Create a free profile to get unlimited access to exclusive videos, sweepstakes, and more!
Living things have always come from other living things as far back as human memory goes, but there might have been a time, billions of years before human memory, when they emerged from something else.
In the primordial ooze that once bubbled on a nascent Earth, chemical reactions occurred from which life sprang forth. It is possible the earliest life on our planet could have emerged from abiogenesis, the process by which life arises from something lifeless — not dead, but never having been alive. New research has shown that a compound which was already on prebiotic Earth might have actually put together the first strands of DNA and RNA, which carries out the directions encoded in DNA. Then things multiplied and spread and evolved and ... here we are.
“While self-replicating molecules are essential for life, they are only a part of the whole," chemist Ramanarayanan Krishnamurthy, who led a study recently published in Angewandte Chemie, tells SYFY WIRE. "With this caveat, when you try to answer the question when exactly life came to be, it would have to be understood that there needs to be a catalyst or sets of catalysts that enabled a sustainable self-replication process."
Enzymes are the catalysts that cause strands of DNA and RNA to split and replicate themselves in existing life-forms. There is just one problem. Before anything ever lived on Earth, these catalysts didn’t yet exist. DNA and RNA are not able to self-replicate that well on their own because the way they stick together inhibits the splitting of double strands. For example, a single strand of RNA acts as a sort of template. It has no problem attracting individual parts that attach themselves to it to form an identical strand.
The issue for Krishnamurthy was to get the new strand to detach so the same process can happen and it can replicate itself over and over again. “These sequences act as primordial catalysts,” he says. “However, this is not a long-term solution. As the strands get longer, the need for more sophisticated catalysts (like enzymes) become critical for a sustainable self-replication process. Life probably emerged when catalysts with enzyme-like properties made the first self-replication processes efficient and sustainable.”
Krishnamurthy found a possible solution for that. Diamidophosphate (DAP) is a compound that is thought to have already been on Earth when it was still devoid of living organisms. DNA and RNA were previously thought to have emerged at the same time, so both would have been around for the reaction to happen.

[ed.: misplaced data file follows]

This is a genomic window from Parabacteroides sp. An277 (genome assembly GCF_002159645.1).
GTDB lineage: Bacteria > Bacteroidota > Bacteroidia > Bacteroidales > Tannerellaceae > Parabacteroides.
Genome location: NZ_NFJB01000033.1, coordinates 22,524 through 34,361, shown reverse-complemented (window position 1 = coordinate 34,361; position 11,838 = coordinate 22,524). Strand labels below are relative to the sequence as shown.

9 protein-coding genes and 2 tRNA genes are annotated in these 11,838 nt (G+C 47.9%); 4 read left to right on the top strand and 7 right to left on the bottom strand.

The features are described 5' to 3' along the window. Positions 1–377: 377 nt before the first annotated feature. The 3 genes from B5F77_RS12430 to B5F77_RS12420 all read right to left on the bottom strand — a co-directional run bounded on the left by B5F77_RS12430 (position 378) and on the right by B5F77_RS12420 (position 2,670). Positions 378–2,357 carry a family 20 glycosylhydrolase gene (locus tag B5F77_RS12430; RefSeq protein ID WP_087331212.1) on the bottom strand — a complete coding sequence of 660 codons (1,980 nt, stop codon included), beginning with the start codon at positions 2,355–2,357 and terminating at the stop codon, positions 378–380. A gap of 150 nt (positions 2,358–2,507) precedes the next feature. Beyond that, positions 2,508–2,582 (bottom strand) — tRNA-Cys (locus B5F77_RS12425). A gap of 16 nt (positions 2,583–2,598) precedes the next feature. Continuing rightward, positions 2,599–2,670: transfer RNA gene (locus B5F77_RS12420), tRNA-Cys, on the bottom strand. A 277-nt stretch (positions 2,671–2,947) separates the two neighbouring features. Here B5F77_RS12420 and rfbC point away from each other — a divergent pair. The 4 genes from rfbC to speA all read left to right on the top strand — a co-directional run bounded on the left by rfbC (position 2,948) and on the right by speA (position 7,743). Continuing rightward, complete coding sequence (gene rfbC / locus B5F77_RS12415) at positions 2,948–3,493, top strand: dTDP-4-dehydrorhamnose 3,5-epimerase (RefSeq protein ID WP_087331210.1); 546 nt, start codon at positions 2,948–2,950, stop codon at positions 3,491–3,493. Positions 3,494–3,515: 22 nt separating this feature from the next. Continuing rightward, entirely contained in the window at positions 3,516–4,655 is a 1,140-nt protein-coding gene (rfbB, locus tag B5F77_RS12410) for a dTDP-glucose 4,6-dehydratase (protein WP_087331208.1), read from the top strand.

Nucleosides and nucleotides are believed to have existed before enzymes. These nitrogen-based compounds encode, transmit, and express information from genes. Deoxynucleosides are the main components of DNA, which make up the double helix as pairs of adenine and thymine, or guanine and cytosine. DAP reacts best with these nucleosides when they are heterogeneous as they are in actual DNA. There are two reactions that happen when it interacts with the compound 2-aminomidazole, which is related to amino acids.
“I hypothesize that DNA and RNA arose together from chemistries that are similar to both of these molecules,” Krishnamurthy says. “One of them is phosphorylation chemistry that enables activating the building blocks of DNA and RNA and string them together in a similar manner. These common chemistries enable a co-formation and co-evolution of RNA and DNA.”
The introduction of DAP to 2-aminmidazole causes phosphorylation, or the introduction of a phosphate group to an organic molecule, and forms molecules (called oligomers) with identical repeating units. Basically, these processes can potentially allow DNA to replicate without enzymes. The research team’s experiments created chimeras, obviously not clones of the mythical lion-goat-serpent monster, but DNA molecules manipulated by humans.
It is possible that in the beginning, DAP could have somehow pieced together deoxynucleosides into DNA and similar ribonucleosides into what became RNA. Somehow the idea of something lifeless spawning life is unnerving and fascinating all at once.
“Since it is impossible to know exactly what happened on early Earth, because we have no chemical clues that are available from that time, these types of chemical investigations are more of a 'reinvention,'” Krishnamurthy says. “DAP chemistry can inform us as to what chemical processes are plausible towards producing molecules that may tell us about early abiotic processes leading to the beginnings of life on Earth.”